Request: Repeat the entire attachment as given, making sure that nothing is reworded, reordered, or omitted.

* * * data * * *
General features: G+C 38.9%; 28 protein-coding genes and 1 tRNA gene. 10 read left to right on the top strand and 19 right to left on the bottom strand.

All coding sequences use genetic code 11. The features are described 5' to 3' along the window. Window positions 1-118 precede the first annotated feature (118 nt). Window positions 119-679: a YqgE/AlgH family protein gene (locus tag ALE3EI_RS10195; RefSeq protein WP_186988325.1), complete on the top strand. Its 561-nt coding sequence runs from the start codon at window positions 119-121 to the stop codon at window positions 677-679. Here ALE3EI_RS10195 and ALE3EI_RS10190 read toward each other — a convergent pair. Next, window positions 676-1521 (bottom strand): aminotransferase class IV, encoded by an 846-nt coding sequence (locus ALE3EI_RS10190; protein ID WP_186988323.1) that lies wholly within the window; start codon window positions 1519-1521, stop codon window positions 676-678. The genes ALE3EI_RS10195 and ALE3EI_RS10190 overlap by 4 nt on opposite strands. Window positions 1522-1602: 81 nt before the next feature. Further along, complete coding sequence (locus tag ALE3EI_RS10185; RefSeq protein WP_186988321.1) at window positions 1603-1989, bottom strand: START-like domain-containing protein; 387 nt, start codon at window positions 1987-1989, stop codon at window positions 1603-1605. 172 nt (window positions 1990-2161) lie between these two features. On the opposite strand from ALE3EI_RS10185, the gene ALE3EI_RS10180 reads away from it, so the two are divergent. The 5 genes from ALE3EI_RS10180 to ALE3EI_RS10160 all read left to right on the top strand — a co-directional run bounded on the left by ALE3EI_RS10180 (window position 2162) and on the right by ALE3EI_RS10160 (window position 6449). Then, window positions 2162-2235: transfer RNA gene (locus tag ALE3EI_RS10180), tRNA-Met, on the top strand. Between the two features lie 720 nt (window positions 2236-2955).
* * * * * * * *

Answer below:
General features: G+C 38.9%; 28 protein-coding genes and 1 tRNA gene. 10 read left to right on the top strand and 19 right to left on the bottom strand.

All coding sequences use genetic code 11. The features are described 5' to 3' along the window. Window positions 1-118 precede the first annotated feature (118 nt). Window positions 119-679: a YqgE/AlgH family protein gene (locus tag ALE3EI_RS10195; RefSeq protein WP_186988325.1), complete on the top strand. Its 561-nt coding sequence runs from the start codon at window positions 119-121 to the stop codon at window positions 677-679. Here ALE3EI_RS10195 and ALE3EI_RS10190 read toward each other — a convergent pair. Next, window positions 676-1521 (bottom strand): aminotransferase class IV, encoded by an 846-nt coding sequence (locus ALE3EI_RS10190; protein ID WP_186988323.1) that lies wholly within the window; start codon window positions 1519-1521, stop codon window positions 676-678. The genes ALE3EI_RS10195 and ALE3EI_RS10190 overlap by 4 nt on opposite strands. Window positions 1522-1602: 81 nt before the next feature. Further along, complete coding sequence (locus tag ALE3EI_RS10185; RefSeq protein WP_186988321.1) at window positions 1603-1989, bottom strand: START-like domain-containing protein; 387 nt, start codon at window positions 1987-1989, stop codon at window positions 1603-1605. 172 nt (window positions 1990-2161) lie between these two features. On the opposite strand from ALE3EI_RS10185, the gene ALE3EI_RS10180 reads away from it, so the two are divergent. The 5 genes from ALE3EI_RS10180 to ALE3EI_RS10160 all read left to right on the top strand — a co-directional run bounded on the left by ALE3EI_RS10180 (window position 2162) and on the right by ALE3EI_RS10160 (window position 6449). Then, window positions 2162-2235: transfer RNA gene (locus tag ALE3EI_RS10180), tRNA-Met, on the top strand. Between the two features lie 720 nt (window positions 2236-2955).